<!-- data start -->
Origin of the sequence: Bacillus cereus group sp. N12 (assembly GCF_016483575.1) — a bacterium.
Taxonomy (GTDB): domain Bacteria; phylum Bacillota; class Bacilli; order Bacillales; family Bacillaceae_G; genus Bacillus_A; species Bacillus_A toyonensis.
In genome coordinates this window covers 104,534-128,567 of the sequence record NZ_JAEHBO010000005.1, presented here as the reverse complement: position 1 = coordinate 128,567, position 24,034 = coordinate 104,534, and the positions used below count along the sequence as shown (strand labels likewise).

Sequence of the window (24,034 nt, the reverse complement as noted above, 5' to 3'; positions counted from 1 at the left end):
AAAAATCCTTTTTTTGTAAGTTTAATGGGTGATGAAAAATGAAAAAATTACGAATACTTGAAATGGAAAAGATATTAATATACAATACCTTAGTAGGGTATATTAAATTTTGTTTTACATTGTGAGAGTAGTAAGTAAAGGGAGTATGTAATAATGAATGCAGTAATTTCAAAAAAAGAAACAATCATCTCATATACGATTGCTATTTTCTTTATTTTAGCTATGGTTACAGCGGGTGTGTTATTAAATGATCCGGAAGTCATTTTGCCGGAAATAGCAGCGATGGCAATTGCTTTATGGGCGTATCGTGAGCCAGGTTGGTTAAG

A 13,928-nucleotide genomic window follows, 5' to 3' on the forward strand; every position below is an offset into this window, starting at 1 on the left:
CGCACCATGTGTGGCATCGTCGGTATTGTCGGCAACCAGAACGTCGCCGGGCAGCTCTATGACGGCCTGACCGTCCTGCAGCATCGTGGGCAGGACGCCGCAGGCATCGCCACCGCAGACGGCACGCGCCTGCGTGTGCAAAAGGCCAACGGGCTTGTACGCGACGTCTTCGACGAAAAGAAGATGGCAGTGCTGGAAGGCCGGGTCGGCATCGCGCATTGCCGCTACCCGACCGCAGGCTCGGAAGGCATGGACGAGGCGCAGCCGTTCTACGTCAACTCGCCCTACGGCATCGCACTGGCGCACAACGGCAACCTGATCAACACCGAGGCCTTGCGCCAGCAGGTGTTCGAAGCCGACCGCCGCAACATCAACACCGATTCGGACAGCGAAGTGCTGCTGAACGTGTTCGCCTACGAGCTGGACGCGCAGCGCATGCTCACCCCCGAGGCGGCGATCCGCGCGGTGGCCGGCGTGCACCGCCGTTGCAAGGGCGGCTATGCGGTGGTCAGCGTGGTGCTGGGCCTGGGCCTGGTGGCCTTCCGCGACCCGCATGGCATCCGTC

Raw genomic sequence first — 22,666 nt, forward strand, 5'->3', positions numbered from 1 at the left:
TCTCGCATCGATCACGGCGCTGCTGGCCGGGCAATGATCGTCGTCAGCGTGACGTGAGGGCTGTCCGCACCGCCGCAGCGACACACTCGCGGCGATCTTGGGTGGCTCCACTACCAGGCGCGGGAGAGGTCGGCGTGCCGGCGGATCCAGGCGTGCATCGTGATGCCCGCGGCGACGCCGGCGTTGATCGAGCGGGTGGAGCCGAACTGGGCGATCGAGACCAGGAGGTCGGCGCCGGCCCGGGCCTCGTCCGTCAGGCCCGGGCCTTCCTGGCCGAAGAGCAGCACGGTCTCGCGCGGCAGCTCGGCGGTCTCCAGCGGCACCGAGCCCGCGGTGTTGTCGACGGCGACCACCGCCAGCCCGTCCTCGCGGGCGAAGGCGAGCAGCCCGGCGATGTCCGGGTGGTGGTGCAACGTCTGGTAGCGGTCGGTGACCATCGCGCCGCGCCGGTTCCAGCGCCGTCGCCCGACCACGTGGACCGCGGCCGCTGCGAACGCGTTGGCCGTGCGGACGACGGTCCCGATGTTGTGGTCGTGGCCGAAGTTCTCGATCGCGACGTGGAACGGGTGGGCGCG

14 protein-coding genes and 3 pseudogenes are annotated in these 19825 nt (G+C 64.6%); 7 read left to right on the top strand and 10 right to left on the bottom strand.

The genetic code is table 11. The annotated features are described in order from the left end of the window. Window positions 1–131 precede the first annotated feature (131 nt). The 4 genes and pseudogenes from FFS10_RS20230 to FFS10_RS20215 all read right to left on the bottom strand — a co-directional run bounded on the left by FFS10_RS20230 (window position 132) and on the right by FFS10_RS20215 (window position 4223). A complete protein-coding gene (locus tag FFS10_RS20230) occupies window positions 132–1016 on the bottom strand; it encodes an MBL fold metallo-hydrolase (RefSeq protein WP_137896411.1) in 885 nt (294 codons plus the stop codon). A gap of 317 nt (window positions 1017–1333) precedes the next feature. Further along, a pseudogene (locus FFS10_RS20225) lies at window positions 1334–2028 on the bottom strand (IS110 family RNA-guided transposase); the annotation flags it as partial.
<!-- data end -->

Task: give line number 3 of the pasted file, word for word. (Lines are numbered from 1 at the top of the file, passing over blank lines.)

In genome coordinates this window covers 104,534-128,567 of the sequence record NZ_JAEHBO010000005.1, presented here as the reverse complement: position 1 = coordinate 128,567, position 24,034 = coordinate 104,534, and the positions used below count along the sequence as shown (strand labels likewise).